Memorial of Saint Paul Miki and companions, martyrs
(I Kings 8:1-7.9-13; Mark 6:53-56)
Many Americans stayed awake most of the night to watch the royal wedding last year. Even people committed to the democratic tradition are inspired by the pomp and pageantry which punctuate regal ceremonies. They seem to be buoyed up by the festivity as if the dignity of all humans is enhanced by the special celebration of a few. In the first reading today we find a similar upraising of spirit in a national event.
King Solomon has constructed his Temple to the Lord. He is finishing the work his father David aspired to do. As expected of a great nation, which Israel has become, there is now a fitting place where its God may be worshipped. To dedicate the construction a procession weaves through Jerusalem with the sacred objects inherited from antiquity. A sumptuous banquet follows in which the whole nation takes part. The divine author indicates God’s pleasure with the events by describing His presence as a cloud permeating the Temple.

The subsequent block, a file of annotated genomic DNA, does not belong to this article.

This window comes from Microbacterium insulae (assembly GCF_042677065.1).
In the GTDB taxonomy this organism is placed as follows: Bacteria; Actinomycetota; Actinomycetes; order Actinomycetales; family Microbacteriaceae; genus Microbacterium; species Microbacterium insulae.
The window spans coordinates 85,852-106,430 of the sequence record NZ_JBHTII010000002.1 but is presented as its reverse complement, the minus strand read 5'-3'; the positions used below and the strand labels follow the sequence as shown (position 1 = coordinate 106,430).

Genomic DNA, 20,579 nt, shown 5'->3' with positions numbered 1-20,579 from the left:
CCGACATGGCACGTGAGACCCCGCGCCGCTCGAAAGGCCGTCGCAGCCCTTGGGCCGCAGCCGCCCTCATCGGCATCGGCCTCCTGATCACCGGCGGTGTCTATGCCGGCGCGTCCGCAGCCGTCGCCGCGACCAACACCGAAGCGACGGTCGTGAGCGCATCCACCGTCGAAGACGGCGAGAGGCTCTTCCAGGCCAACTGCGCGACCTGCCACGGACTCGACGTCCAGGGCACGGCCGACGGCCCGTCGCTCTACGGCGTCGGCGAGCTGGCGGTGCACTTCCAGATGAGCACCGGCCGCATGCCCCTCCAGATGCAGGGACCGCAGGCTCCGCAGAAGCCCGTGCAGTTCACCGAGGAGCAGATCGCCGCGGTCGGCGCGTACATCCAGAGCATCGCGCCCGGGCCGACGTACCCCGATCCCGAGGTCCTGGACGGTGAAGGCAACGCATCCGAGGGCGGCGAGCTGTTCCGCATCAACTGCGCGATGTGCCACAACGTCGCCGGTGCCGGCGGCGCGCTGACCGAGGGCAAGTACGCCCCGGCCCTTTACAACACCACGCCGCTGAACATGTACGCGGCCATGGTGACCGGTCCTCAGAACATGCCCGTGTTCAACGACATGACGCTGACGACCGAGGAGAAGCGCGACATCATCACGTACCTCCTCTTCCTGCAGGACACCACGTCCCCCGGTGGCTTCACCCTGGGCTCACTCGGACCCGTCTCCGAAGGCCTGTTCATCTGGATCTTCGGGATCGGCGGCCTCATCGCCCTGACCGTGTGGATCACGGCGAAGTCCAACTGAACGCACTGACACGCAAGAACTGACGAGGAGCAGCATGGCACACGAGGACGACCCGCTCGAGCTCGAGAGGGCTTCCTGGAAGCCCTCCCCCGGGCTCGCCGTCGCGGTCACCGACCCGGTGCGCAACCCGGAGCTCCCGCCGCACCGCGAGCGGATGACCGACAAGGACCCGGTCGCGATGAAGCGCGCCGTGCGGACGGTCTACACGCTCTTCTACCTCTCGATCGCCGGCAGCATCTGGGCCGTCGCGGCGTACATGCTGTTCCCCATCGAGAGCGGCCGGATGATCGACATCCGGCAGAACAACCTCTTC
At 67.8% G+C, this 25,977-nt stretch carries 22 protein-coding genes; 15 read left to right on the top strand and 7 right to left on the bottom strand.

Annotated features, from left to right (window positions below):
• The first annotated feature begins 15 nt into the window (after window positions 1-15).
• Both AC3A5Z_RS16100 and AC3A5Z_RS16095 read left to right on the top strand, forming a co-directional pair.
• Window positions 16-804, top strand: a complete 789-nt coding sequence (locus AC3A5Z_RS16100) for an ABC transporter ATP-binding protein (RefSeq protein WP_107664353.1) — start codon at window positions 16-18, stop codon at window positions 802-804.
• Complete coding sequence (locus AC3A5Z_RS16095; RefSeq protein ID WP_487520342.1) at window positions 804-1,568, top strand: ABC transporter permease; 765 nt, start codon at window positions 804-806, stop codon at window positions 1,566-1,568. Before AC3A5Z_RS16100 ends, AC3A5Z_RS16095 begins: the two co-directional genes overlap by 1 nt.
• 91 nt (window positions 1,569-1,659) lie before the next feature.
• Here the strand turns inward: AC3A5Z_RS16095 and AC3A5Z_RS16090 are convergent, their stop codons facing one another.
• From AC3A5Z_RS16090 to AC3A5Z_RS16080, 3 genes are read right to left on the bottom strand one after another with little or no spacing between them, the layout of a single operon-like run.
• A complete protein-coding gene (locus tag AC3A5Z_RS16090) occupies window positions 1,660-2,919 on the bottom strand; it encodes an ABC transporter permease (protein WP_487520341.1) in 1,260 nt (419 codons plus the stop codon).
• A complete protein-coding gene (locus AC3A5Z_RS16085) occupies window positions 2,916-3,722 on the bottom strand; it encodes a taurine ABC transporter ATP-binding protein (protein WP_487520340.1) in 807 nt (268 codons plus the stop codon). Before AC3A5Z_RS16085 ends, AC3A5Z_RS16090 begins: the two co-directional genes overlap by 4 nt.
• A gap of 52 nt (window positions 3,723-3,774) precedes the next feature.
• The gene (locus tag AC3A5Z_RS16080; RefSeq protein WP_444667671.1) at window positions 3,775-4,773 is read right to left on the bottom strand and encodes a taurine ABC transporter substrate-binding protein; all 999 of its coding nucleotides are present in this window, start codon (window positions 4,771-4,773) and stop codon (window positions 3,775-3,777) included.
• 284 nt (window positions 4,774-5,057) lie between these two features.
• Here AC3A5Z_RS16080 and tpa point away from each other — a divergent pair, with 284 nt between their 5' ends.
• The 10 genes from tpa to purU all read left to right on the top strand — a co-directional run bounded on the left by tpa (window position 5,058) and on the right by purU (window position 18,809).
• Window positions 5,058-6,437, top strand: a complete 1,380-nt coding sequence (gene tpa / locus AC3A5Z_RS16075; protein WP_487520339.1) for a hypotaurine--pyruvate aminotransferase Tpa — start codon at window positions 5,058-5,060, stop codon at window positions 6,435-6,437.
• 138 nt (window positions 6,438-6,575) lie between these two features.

Although Christians believe that the Temple of Jerusalem has given way to the Body of Christ as the locale of acceptable sacrifice, we still revere the place which Jesus calls his “Father’s house.” Pope John Paul II touchingly illustrated this when he took his place of prayer at the Wailing Wall. Jerusalem and especially its Temple are symbols for us of peace among nations where, as Isaiah prophesies, all peoples go to learn the ways of God.